Directed by: Brian Trenchard-Smith
Starring: Edward John Stazak, John Stanton, Jim Richards, Zale Daniel, and Michael Carman
Jason Blade (Stazak), William Anderson (Stanton) and his daughter Linda (Megier) are members of a secret warrior clan known as Panthers. Anderson is a member of the Hong Kong Special Branch of Australian law enforcement. While in HK, he, his daughter, and his protege Blade found the time to go through the rigorous martial arts training of the secretive Panther clan. Back in Perth, Western Australia, it seems there is a new bad guy causing all sorts of trouble - the dastardly Damien Zukor (Carman). He’s into racketeering, drugs and any number of nefarious activities, and the ultra-wealthy Zukor has cops and politicians in his back pocket, allowing him to continuously expand his criminal empire, with the help of an army of rubber pig-masked goons brandishing machetes. But he didn’t count on one thing: JASON BLADE. After the murder of Linda by the super-evil number two man to Zukor, Baxter (Richards), Blade decides to go undercover as a thug and infiltrate Zukor’s organization from the inside. Gaining access to Zukor’s world proves complicated, especially when a team of law enforcement officials that disapprove of his rogue ways is constantly tailing him, and he manages a romantic relationship with Anderson’s niece Gemma (Jefferson). Will Jason Blade be the new action hero of the 80’s?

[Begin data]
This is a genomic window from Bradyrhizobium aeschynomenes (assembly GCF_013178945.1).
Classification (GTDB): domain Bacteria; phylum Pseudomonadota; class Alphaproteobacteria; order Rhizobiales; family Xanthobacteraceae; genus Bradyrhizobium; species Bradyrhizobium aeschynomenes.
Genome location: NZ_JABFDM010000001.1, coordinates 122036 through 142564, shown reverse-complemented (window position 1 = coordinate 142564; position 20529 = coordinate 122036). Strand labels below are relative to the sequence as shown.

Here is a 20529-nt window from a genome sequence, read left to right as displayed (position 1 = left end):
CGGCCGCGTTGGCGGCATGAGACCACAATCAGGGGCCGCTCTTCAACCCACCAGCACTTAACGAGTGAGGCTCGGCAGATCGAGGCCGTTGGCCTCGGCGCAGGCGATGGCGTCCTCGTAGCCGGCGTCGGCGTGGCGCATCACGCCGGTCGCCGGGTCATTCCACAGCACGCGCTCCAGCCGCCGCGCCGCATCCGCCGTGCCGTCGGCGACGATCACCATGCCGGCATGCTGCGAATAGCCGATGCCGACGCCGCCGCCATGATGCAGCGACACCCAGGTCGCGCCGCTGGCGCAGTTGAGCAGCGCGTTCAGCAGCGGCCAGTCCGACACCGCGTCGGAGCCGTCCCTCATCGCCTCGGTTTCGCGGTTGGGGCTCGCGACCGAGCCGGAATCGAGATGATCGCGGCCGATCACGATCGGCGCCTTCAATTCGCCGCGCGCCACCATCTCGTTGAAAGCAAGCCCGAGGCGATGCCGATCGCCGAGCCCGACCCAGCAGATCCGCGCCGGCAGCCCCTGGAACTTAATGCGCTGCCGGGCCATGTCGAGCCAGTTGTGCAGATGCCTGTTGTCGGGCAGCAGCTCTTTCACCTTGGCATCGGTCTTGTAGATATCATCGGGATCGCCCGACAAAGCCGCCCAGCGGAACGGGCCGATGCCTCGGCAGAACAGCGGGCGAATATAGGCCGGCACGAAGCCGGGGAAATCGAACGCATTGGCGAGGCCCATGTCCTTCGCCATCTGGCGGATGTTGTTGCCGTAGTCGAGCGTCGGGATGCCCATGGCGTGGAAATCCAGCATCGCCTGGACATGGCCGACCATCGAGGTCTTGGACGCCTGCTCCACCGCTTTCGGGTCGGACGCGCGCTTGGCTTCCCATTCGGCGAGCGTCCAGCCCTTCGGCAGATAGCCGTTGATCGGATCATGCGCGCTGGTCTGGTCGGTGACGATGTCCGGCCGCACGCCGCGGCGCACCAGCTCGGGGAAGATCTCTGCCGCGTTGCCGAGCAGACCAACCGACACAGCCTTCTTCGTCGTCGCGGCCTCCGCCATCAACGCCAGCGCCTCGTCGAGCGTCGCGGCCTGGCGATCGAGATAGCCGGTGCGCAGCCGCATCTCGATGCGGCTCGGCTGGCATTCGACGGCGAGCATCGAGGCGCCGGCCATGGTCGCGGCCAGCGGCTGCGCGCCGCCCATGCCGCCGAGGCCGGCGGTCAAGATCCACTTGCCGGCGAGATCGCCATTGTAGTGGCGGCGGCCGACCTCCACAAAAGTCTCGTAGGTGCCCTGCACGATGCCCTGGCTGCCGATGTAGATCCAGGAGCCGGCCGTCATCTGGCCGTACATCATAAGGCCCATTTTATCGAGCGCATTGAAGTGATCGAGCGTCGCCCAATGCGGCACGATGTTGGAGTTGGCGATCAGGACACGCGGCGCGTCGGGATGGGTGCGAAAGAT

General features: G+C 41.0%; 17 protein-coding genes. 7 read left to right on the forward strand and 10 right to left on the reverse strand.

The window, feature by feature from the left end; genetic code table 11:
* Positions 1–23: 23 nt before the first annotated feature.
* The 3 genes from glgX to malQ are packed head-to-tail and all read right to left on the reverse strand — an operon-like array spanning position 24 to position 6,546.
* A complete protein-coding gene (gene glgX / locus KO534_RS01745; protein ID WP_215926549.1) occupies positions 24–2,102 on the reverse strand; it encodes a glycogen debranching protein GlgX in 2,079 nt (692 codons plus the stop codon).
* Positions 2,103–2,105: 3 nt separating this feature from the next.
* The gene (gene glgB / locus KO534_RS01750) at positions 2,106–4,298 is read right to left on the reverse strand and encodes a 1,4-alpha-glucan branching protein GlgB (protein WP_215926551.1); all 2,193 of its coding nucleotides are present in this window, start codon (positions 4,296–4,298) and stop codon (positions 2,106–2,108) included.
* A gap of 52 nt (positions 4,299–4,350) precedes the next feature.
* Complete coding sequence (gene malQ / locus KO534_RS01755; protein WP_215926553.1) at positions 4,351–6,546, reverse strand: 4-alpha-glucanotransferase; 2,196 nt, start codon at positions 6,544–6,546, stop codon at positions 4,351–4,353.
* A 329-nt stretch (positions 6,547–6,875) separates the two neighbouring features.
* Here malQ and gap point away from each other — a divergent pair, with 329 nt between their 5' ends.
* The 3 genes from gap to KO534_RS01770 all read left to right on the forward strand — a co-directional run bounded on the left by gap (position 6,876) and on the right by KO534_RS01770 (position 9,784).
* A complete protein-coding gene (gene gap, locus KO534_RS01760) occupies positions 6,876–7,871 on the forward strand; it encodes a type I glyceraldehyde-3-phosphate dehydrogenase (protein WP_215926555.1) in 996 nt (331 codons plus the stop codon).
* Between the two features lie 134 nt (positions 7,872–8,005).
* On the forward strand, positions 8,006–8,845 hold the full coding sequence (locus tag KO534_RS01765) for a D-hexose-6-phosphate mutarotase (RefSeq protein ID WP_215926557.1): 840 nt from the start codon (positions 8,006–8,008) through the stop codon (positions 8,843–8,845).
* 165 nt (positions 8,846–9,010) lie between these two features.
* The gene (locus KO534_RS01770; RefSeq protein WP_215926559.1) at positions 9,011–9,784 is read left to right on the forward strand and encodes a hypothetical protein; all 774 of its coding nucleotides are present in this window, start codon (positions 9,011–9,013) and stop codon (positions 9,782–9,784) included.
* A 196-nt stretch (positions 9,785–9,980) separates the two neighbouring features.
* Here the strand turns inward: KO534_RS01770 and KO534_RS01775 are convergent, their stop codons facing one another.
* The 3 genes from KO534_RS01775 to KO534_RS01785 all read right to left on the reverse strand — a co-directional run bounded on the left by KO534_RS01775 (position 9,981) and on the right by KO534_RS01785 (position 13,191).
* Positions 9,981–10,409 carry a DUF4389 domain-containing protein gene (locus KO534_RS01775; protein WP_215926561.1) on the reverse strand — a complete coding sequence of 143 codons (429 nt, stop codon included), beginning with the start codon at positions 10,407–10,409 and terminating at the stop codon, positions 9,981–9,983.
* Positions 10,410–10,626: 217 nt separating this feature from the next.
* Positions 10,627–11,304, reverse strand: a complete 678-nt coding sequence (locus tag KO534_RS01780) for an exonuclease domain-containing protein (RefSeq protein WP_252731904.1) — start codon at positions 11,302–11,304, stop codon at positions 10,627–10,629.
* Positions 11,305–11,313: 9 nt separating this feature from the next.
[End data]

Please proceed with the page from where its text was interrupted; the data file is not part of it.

Fan-favorite director, Brian Trenchard-Smith here delivers the fun and the silly martial arts/stunt filled goods. Edward John Stazak sadly falls into the camp with Jay Roberts, Jr. and Matt Hannon and never made any other movies (unless you count the made-at-the-same-time sequel, Fists Of Blood (1988). Obviously the filmmakers hope you like the name “Jason Blade” because you hear it many, many times throughout the course of the film. Sinister, Peter Cushing-like bad guy Zukor even gets off a witty, perhaps unintentional one-liner when, impressed with Blade’s intelligence (?), he tells him, “You’re sharp, Blade”.
Blade is a stylish man of the 80’s, but in the slick department, it’s hard to beat Baxter, a man who looks like a cross between David Hasselhoff and Ricky Gervais dipped in a rich, thick coating of eighties. And let’s not forget that this movie came out around the time of the then-current exercise/aerobics boom. There are plenty of scenes in Blade’s gym, including a show-stopping moment involving Gemma. Let’s just say that woman was born to dance.
80’s fashions aside, what’s also good about movies of this time were that you could actually see all the stunts and all the martial arts moves. It might not be the best kung-fu movie ever committed to celluloid but at least there’s no CGI garbage or annoying, eye-irritating “quick cuts”. Actual effort was put forth to make it all come together and the result is quite entertaining.
Naturally, there’s an extended, knock-down drag-out fight at the end between Blade and Baxter. Baxter’s main strength as a fighter seems to be his ability to withstand seemingly-endless kicks and punches to the face (although what you see here pales in comparison to what he endures in the follow-up). Harking back to the good old days of cinema good and evil, Blade wears white pants and Baxter black as they gleefully punch away the running time.
Featuring the memorable song “Take me Back” by Colin Setches, and released on Celebrity Video in the U.S. (as was its sequel), dare you enter the glorious world of Jason Blade?
Comeuppance Review by: Brett and Ty